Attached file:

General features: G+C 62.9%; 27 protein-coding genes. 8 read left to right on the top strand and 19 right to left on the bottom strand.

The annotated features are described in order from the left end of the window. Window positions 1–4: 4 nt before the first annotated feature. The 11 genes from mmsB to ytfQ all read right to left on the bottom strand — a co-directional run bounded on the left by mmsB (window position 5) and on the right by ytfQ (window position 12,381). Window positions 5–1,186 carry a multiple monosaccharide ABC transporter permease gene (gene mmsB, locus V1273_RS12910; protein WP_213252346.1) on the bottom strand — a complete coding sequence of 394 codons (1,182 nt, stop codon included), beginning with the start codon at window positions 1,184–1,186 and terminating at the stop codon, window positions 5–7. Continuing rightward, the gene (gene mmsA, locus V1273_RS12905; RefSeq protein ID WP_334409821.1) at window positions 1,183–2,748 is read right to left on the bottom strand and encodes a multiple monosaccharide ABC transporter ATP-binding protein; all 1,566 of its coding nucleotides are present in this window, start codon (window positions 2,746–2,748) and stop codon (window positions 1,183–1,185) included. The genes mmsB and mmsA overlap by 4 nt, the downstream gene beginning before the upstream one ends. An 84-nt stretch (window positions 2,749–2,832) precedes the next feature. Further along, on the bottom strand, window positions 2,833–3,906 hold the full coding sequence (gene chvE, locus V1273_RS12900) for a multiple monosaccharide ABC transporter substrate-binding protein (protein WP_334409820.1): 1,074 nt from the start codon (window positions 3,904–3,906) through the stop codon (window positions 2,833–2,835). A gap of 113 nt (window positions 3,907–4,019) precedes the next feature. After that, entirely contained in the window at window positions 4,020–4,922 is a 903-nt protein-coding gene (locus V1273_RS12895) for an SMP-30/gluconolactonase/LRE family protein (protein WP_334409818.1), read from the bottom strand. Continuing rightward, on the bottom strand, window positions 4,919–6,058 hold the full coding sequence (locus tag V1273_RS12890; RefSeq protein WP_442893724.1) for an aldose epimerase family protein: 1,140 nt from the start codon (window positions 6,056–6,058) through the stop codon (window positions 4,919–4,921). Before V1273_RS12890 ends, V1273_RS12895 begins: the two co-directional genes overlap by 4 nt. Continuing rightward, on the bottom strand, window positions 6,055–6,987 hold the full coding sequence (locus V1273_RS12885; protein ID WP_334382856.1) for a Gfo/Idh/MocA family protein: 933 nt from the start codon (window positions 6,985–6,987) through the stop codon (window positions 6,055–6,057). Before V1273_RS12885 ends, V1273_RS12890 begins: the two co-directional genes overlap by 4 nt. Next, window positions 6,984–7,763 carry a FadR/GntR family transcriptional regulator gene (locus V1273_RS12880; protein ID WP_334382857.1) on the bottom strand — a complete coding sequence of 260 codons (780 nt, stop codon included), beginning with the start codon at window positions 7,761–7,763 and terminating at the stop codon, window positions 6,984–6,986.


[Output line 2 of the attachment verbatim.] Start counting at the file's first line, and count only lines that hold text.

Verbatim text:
The annotated features are described in order from the left end of the window. Window positions 1–4: 4 nt before the first annotated feature. The 11 genes from mmsB to ytfQ all read right to left on the bottom strand — a co-directional run bounded on the left by mmsB (window position 5) and on the right by ytfQ (window position 12,381). Window positions 5–1,186 carry a multiple monosaccharide ABC transporter permease gene (gene mmsB, locus V1273_RS12910; protein WP_213252346.1) on the bottom strand — a complete coding sequence of 394 codons (1,182 nt, stop codon included), beginning with the start codon at window positions 1,184–1,186 and terminating at the stop codon, window positions 5–7. Continuing rightward, the gene (gene mmsA, locus V1273_RS12905; RefSeq protein ID WP_334409821.1) at window positions 1,183–2,748 is read right to left on the bottom strand and encodes a multiple monosaccharide ABC transporter ATP-binding protein; all 1,566 of its coding nucleotides are present in this window, start codon (window positions 2,746–2,748) and stop codon (window positions 1,183–1,185) included. The genes mmsB and mmsA overlap by 4 nt, the downstream gene beginning before the upstream one ends. An 84-nt stretch (window positions 2,749–2,832) precedes the next feature. Further along, on the bottom strand, window positions 2,833–3,906 hold the full coding sequence (gene chvE, locus V1273_RS12900) for a multiple monosaccharide ABC transporter substrate-binding protein (protein WP_334409820.1): 1,074 nt from the start codon (window positions 3,904–3,906) through the stop codon (window positions 2,833–2,835). A gap of 113 nt (window positions 3,907–4,019) precedes the next feature. After that, entirely contained in the window at window positions 4,020–4,922 is a 903-nt protein-coding gene (locus V1273_RS12895) for an SMP-30/gluconolactonase/LRE family protein (protein WP_334409818.1), read from the bottom strand. Continuing rightward, on the bottom strand, window positions 4,919–6,058 hold the full coding sequence (locus tag V1273_RS12890; RefSeq protein WP_442893724.1) for an aldose epimerase family protein: 1,140 nt from the start codon (window positions 6,056–6,058) through the stop codon (window positions 4,919–4,921). Before V1273_RS12890 ends, V1273_RS12895 begins: the two co-directional genes overlap by 4 nt. Continuing rightward, on the bottom strand, window positions 6,055–6,987 hold the full coding sequence (locus V1273_RS12885; protein ID WP_334382856.1) for a Gfo/Idh/MocA family protein: 933 nt from the start codon (window positions 6,985–6,987) through the stop codon (window positions 6,055–6,057). Before V1273_RS12885 ends, V1273_RS12890 begins: the two co-directional genes overlap by 4 nt. Next, window positions 6,984–7,763 carry a FadR/GntR family transcriptional regulator gene (locus V1273_RS12880; protein ID WP_334382857.1) on the bottom strand — a complete coding sequence of 260 codons (780 nt, stop codon included), beginning with the start codon at window positions 7,761–7,763 and terminating at the stop codon, window positions 6,984–6,986.